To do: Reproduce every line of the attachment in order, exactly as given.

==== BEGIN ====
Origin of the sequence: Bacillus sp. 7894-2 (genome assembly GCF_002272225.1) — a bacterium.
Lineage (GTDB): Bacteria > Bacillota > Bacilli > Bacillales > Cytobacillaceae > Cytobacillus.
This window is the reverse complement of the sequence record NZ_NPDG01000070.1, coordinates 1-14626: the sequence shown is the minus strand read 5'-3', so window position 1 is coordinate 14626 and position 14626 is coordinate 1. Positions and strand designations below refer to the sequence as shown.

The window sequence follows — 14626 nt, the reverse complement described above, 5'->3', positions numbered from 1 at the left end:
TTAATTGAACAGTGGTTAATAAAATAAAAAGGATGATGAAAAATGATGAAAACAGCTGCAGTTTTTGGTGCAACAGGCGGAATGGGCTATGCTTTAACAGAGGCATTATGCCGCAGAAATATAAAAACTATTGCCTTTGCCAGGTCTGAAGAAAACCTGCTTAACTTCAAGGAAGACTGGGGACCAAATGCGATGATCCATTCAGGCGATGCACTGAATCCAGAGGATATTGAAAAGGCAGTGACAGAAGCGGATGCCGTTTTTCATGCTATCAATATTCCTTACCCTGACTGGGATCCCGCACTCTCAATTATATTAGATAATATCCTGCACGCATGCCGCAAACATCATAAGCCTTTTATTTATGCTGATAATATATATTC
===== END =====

Origin of the sequence: Bacillus sp. 7894-2 (genome assembly GCF_002272225.1) — a bacterium.
Lineage (GTDB): Bacteria > Bacillota > Bacilli > Bacillales > Cytobacillaceae > Cytobacillus.
This window is the reverse complement of the sequence record NZ_NPDG01000070.1, coordinates 1-14626: the sequence shown is the minus strand read 5'-3', so window position 1 is coordinate 14626 and position 14626 is coordinate 1. Positions and strand designations below refer to the sequence as shown.

The window sequence follows — 14626 nt, the reverse complement described above, 5'->3', positions numbered from 1 at the left end:
TTAATTGAACAGTGGTTAATAAAATAAAAAGGATGATGAAAAATGATGAAAACAGCTGCAGTTTTTGGTGCAACAGGCGGAATGGGCTATGCTTTAACAGAGGCATTATGCCGCAGAAATATAAAAACTATTGCCTTTGCCAGGTCTGAAGAAAACCTGCTTAACTTCAAGGAAGACTGGGGACCAAATGCGATGATCCATTCAGGCGATGCACTGAATCCAGAGGATATTGAAAAGGCAGTGACAGAAGCGGATGCCGTTTTTCATGCTATCAATATTCCTTACCCTGACTGGGATCCCGCACTCTCAATTATATTAGATAATATCCTGCACGCATGCCGCAAACATCATAAGCCTTTTATTTATGCTGATAATATATATTC